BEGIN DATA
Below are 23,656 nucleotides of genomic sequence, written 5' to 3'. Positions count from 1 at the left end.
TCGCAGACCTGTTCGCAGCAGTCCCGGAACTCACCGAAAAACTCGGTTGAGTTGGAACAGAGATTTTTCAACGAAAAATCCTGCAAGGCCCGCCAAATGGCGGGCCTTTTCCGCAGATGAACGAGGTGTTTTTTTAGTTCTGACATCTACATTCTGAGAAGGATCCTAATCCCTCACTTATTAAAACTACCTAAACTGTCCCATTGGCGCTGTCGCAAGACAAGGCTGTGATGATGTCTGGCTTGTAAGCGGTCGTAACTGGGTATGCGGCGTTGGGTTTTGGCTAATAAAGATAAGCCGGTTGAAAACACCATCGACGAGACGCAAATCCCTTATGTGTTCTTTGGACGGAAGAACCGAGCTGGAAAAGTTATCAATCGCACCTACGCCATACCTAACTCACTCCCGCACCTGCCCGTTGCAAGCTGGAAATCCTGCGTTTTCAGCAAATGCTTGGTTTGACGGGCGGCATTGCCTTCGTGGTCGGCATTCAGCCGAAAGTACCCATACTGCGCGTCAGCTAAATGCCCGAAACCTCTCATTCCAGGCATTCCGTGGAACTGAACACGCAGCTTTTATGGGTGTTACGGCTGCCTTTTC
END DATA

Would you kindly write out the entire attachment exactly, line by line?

Below are 23,656 nucleotides of genomic sequence, written 5' to 3'. Positions count from 1 at the left end.
TCGCAGACCTGTTCGCAGCAGTCCCGGAACTCACCGAAAAACTCGGTTGAGTTGGAACAGAGATTTTTCAACGAAAAATCCTGCAAGGCCCGCCAAATGGCGGGCCTTTTCCGCAGATGAACGAGGTGTTTTTTTAGTTCTGACATCTACATTCTGAGAAGGATCCTAATCCCTCACTTATTAAAACTACCTAAACTGTCCCATTGGCGCTGTCGCAAGACAAGGCTGTGATGATGTCTGGCTTGTAAGCGGTCGTAACTGGGTATGCGGCGTTGGGTTTTGGCTAATAAAGATAAGCCGGTTGAAAACACCATCGACGAGACGCAAATCCCTTATGTGTTCTTTGGACGGAAGAACCGAGCTGGAAAAGTTATCAATCGCACCTACGCCATACCTAACTCACTCCCGCACCTGCCCGTTGCAAGCTGGAAATCCTGCGTTTTCAGCAAATGCTTGGTTTGACGGGCGGCATTGCCTTCGTGGTCGGCATTCAGCCGAAAGTACCCATACTGCGCGTCAGCTAAATGCCCGAAACCTCTCATTCCAGGCATTCCGTGGAACTGAACACGCAGCTTTTATGGGTGTTACGGCTGCCTTTTC